Rocket Failure May Be Test of North Korean Leader’s Power
Ng Han Guan/Associated Press
By CHOE SANG-HUN and DAVID E. SANGER
April 13, 2012
SEOUL, South Korea — For the new North Korean leader, Kim Jong-un, the spectacular failure of a rocket meant to put a satellite into orbit was more than a $1 billion humiliation. It could be the first test of whether anyone will dare challenge his rule, and raises the question, American officials said, of whether he will be tempted to recover by staging a larger provocation.
Mr. Kim wanted to mark his formal ascension to top political power — timed to the country’s biggest holiday in decades, the 100th anniversary of the birth of his grandfather and North Korea’s founder, Kim Il-sung — with fireworks, real and symbolic. Instead, the rocket carrying the satellite splintered harmlessly into the gray-blue waters of the Yellow Sea, and the North Korean government apparently concluded it had no choice but to tell its citizens the embarrassing news, which was bound to get around in a country that now has at least one million cellphones. It was the first time the country had admitted such a defeat.
For President Obama and his allies, though, the bigger question was not the fate of an aging rocket technology, but the future of a young dictator. The failure injected new unpredictability at an already uncertain time, when Kim Jong-un is trying to consolidate power, and raised new questions only weeks after Mr. Obama suggested that it was unclear who was really running North Korea.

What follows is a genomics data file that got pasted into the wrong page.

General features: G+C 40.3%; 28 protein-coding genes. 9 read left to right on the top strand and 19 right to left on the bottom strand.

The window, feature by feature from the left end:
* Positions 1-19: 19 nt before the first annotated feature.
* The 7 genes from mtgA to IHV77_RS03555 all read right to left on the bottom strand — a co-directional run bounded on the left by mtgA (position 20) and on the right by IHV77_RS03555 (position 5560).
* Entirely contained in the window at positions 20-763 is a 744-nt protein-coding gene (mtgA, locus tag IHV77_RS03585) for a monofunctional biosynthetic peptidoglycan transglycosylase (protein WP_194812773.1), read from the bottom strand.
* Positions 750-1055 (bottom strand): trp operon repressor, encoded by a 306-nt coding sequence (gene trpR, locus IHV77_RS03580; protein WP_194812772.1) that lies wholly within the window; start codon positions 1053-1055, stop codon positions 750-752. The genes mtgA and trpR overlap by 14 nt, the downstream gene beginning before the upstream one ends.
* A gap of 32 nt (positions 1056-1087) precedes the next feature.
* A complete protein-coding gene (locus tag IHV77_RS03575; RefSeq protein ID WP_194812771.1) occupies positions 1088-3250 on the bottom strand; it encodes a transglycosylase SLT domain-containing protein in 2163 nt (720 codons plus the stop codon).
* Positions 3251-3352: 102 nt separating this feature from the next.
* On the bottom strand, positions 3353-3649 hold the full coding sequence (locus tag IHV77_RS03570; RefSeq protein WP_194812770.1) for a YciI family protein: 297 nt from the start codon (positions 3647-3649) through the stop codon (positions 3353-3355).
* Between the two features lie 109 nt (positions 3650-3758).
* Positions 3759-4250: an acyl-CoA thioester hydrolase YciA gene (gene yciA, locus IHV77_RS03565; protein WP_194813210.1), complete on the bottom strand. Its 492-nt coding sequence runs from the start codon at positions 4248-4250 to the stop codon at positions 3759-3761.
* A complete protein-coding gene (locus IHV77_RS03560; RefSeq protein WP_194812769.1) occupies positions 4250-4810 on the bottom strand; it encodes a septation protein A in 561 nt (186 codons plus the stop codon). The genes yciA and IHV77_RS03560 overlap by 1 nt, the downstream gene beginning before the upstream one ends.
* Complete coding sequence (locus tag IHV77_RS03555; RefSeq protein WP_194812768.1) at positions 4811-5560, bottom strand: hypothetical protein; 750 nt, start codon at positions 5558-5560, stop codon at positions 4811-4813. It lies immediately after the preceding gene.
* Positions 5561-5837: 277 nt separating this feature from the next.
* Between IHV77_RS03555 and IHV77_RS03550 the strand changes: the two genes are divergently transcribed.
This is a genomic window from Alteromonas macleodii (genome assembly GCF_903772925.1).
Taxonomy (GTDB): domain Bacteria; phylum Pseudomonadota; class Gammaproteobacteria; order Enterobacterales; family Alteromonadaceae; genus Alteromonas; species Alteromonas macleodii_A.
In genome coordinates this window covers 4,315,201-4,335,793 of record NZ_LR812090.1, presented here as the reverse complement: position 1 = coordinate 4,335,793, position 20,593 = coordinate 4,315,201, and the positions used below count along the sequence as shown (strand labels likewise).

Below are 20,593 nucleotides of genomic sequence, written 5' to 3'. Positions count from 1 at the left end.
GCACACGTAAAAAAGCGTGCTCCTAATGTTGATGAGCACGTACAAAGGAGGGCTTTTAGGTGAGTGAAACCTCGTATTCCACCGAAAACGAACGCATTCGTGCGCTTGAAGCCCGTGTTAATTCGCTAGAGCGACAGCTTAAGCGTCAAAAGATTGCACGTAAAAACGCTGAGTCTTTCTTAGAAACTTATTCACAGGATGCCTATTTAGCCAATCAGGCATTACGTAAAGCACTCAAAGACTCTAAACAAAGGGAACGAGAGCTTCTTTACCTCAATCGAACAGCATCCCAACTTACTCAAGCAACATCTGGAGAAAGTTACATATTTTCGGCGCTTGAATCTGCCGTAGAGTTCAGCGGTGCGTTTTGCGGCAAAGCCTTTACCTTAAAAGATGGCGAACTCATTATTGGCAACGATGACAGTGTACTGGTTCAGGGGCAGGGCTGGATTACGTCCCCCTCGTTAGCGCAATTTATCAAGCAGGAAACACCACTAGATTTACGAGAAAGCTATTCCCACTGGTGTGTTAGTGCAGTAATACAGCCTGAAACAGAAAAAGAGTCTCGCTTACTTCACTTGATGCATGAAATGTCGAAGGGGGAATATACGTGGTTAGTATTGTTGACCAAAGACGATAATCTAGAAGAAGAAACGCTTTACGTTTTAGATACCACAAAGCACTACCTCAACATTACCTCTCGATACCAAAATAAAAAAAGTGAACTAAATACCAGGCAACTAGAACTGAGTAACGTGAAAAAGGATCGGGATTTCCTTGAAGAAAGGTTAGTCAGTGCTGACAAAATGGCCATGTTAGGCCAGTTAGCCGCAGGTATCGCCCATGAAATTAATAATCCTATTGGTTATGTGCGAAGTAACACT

There was considerable speculation on Friday among American and South Korean officials that Mr. Kim and his military, to re-establish some credibility, would stage a new nuclear test, for which preparations have been evident on satellite photographs for several weeks. “The North Koreans have tended to pursue patterns of provocative actions,” Benjamin J. Rhodes, a deputy national security adviser, told reporters aboard Air Force One.
The embarrassment means the United States probably has more time before it has to worry about the North’s ability to launch an intercontinental ballistic missile, one that could reach the West Coast. Until now, the American assessment had been that the North could have that capability within five years. (The technology to launch a small satellite into orbit is virtually identical to the missile technology to launch a warhead, so the rocket failure Friday suggests problems with the missile program.)
But American officials said that was little solace. There is a risk, even if a remote one, that the North will repeat the kind of attacks on a border island and a South Korean Navy vessel in 2010 for which it has been blamed.
The very fact that the rocket test happened meant that the young Mr. Kim, believed to be about 28, was either willing to defy China, which warned against the test, or was overruled by others in the power structure. The first option is worrisome, because it would suggest that, as the Chinese claim, they have very little influence. The second could suggest a struggle for influence, if not actual leadership. In an opaque country that is fiercely armed and is believed to have a half-dozen or more nuclear weapons or the plutonium to produce them, the idea of power struggles makes officials nervous.